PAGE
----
Fast food restaurant submits signatures to delay CA labor law

Sandra Jauregui, center, a fast food worker for 14 years, and other industry workers rally at the State Capitol in Sacramento on Tuesday, Nov. 15, 2022, demanding that fast food companies such as McDonald's, In- N-Out Burger and Chipotle stop seeking to repeal Assembly Bill 257, which creates a government-run labor council for the industry.

Sandra Jauregui, center, a fast food worker for 14 years, and other industry workers rally at the State Capitol in Sacramento on Tuesday, Nov. 15, 2022, demanding that fast food companies such as McDonald’s, In- N-Out Burger and Chipotle stop seeking to repeal Assembly Bill 257, which creates a government-run labor council for the industry.

pkitagaki@sacbee.com

A coalition of restaurant companies announced on Monday that it had collected enough signatures to challenge a new California law that would create a state-backed labor council to set wages and working conditions for the food industry. fast food.

Save Local Restaurants, a coalition opposing the law, said it had filed more than a million signatures to postpone the law and hold a referendum on the November 2024 ballot.

Counties will now have eight business days to provide a tally to the Secretary of State’s office. Opponents need approximately 623,000 valid signatures.

If the statewide total reaches the required amount, counties will have 30 business days to verify signatures by random sampling. Enough valid voter signatures would place a question on the 2024 ballot asking voters if the law should go into effect.

It could also lead to a costly battle between unions and the fast food industry, with spending reaching hundreds of millions of dollars. Save Local Restaurants raised over $13.7 million between January and September. Major brands, including Starbucks, Chipotle and McDonald’s, each donated $2 million.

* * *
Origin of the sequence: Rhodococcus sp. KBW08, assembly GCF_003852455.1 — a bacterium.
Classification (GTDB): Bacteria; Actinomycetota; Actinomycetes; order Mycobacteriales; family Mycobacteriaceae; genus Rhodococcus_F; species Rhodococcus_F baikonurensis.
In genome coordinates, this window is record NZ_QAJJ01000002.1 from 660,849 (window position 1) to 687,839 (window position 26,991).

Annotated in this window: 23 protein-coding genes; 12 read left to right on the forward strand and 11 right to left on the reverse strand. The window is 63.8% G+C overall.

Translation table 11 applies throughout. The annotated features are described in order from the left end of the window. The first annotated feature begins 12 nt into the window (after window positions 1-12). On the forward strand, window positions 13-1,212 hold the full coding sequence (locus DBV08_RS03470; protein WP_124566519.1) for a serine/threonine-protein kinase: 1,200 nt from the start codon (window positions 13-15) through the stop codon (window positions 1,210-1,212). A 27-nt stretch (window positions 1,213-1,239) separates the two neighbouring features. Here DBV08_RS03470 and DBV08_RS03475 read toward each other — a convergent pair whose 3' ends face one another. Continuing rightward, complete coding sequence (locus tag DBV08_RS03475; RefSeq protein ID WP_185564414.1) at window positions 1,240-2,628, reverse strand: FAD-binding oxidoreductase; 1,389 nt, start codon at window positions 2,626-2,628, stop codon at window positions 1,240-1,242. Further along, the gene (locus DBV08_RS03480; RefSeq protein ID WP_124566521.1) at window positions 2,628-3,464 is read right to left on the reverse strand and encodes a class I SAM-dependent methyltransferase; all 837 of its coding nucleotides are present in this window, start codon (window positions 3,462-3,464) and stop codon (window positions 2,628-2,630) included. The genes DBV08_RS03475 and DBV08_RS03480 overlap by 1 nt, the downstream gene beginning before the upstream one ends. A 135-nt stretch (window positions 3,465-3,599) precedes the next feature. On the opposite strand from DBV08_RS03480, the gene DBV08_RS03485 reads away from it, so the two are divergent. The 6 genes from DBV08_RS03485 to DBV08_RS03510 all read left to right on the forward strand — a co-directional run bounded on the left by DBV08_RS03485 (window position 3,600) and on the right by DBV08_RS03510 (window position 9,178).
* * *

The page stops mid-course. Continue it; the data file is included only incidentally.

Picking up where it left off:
The law, known as the FAST Recovery Act, would create the nation’s first labor council to set wages and labor standards for fast food workers. The board’s regulations would apply to any restaurant chain with at least 100 locations in the United States and could set the minimum wage at $22 an hour for fast-food workers by next year.

The law was set to take effect Jan. 1 after Governor Gavin Newsom signed the legislation last September. But a day later, opponents held a referendum to stop the formation of the council. They argue the law would lead to higher food prices and new regulatory burdens for franchise owners.

“The FAST Act would have a huge impact on Californians, and it’s clear that voters want a say in whether it’s maintained…it’s no surprise that more than a million Californians have raised concerns about legislation,” the coalition said in a statement. . ”

Supporters say the law would give workers a voice in regulating a sector of the state’s economy that employs more than half a million people.

The Service Employees International Union, which supports fast-food workers, said the companies were “trying to silence the voices of half a million black and Latino workers to boost their profits by $1 billion. dollars”.

β€œIt is heinous that these companies have already spent millions of dollars trying to deliberately mislead California voters and stifle the progress being made by fast food workers,” said SEIU President Mary Kay. Henry, in a statement. “The referendum process in California has been completely taken over by corporations who think they can buy the right to overturn laws they don’t like and absolve themselves of liability.”

The SEIU filed complaints with the California Attorney General’s Office and Secretary of State in October. The union alleged that the coalition violated state election rules and “willfully” misled the signing of the referendum petition. In videos taken by SEIU organizerssignature collectors can be heard falsely telling people that by signing the petition they will help raise the minimum wage to $22 an hour for workers.

This story was originally published December 5, 2022 12:03 PM.

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Mathew Miranda covers Latino communities for the Sacramento Bee. Mathew has bylines in Chico Enterprise-Record, Richmond Pulse, Oaklandside, and Las Vegas Review-Journal. He is a native of Los Angeles and the proud son of two Salvadoran immigrants.

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